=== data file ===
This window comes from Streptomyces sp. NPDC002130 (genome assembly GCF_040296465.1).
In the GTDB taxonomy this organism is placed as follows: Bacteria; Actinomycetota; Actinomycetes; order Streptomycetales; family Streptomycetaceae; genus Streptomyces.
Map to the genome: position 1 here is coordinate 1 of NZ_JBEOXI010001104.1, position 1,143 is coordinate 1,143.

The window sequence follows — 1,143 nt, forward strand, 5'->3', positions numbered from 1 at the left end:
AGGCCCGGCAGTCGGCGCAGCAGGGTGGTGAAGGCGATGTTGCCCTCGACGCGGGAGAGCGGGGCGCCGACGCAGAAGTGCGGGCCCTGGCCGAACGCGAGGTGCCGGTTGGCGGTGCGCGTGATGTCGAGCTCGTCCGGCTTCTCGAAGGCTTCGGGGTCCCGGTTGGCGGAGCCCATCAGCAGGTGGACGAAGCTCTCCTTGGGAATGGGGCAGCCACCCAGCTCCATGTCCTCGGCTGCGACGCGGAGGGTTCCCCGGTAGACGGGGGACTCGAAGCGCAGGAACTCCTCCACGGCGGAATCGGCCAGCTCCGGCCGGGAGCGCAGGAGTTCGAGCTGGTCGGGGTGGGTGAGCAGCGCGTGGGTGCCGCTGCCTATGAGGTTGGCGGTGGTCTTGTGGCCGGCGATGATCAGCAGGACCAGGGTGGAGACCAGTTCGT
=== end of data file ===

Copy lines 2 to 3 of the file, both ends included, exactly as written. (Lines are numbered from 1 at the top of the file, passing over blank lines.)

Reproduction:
In the GTDB taxonomy this organism is placed as follows: Bacteria; Actinomycetota; Actinomycetes; order Streptomycetales; family Streptomycetaceae; genus Streptomyces.
Map to the genome: position 1 here is coordinate 1 of NZ_JBEOXI010001104.1, position 1,143 is coordinate 1,143.